INDIANOLA, Iowa — Police officers have always been the thin blue line protecting the community from the dangers of evil.

“We are just willing to take those risks to achieve our objectives,” said Sergeant Scott Dwyer with the Indianola Police Department.

At around 8:00 a.m. on April 1, Sgt. Dwyer was attempting to stop a female suspect in a high-speed chase barreling towards Indianola at 90 miles an hour. “Once you are in position you lock that reel into place and you can pull them into traffic,” said the 26-year veteran speaking of the stop sticks.

Dwyer deployed stop sticks at the intersection of South J Street and Highway 92 in Indianola but windy conditions caused the sticks to blow around and get caught underneath the suspect’s vehicle.

Dwyer said, “When they got caught under the vehicle it got caught under and what I believed happened is that cord came up and severed my fingers.”

Dwyer was rushed to a local hospital as other first responders searched for the missing pieces of his hand. “They brought my fingers into the ambulance but unfortunately they weren’t able to put those back on,” Dwyer said.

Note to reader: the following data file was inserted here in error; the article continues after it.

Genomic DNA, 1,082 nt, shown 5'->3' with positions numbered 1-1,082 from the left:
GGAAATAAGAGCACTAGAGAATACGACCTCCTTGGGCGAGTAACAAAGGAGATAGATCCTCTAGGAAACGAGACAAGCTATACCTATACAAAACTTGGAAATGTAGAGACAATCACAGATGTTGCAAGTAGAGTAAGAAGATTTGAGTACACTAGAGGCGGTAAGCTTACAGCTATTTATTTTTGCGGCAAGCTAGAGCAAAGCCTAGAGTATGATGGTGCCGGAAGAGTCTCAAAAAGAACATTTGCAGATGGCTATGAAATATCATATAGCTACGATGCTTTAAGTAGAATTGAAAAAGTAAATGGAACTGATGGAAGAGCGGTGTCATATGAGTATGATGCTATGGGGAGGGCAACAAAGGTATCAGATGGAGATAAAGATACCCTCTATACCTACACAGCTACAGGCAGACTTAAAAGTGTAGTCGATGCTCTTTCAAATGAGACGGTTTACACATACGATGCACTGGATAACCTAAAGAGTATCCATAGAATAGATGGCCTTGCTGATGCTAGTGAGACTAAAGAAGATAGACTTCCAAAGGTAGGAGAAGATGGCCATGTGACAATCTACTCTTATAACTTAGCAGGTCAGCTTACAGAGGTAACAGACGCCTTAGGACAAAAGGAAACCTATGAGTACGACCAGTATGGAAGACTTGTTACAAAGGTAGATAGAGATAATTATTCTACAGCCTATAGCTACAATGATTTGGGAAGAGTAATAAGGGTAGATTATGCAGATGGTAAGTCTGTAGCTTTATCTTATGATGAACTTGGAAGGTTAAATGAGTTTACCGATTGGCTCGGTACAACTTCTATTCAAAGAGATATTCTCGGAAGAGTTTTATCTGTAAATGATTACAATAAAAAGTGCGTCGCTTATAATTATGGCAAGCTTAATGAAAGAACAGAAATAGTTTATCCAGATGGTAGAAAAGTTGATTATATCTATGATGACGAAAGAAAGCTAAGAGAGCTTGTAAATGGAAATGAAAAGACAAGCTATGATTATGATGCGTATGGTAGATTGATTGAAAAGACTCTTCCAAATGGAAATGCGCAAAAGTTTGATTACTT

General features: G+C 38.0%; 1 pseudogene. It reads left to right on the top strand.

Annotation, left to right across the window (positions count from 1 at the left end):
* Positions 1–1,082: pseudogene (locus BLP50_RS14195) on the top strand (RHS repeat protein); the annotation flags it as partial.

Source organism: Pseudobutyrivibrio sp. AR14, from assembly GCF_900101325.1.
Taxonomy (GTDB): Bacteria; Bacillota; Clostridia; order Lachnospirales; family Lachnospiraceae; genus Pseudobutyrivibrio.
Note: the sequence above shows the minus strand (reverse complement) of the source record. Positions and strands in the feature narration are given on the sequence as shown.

On April 10, still without mobility in two fingers on his left hand, Dwyer returned to work on light desk duty. “There’s not a whole lot I can do. I can type with my right hand it just takes me a little bit longer,” said Dwyer.

The use of stop sticks can come at a cost. According to data gathered from the Officer Down Memorial page, in a 13-year span from 2009 to 2021, there have been 22 officers killed in the line of duty while attempting to deploy stop sticks during high-speed pursuits. Mostly hit by vehicles that went off the roadway during the pursuit.

Dwyer said, “At that speed this car was going I believe this cord could have severed my whole hand. It could have severed my arm, my leg or any other body part.”

While Dwyer is right-hand dominant he has reservations about his future if his left-hand strength doesn’t return. “I’m right-hand dominant when it comes to the use of my firearm. There’s a requirement for all police officers to be able to use both hands so that’s a concern of mine,” said Dwyer.

Despite his injuries, Dwyer says he’d stand firm again as a true blue line of protection for his community. “My job is to serve and protect the community. The pursuit is not only dangerous for the officers involved it’s also very dangerous for the community.”

The female suspect was eventually stopped near Oskaloosa and arrested.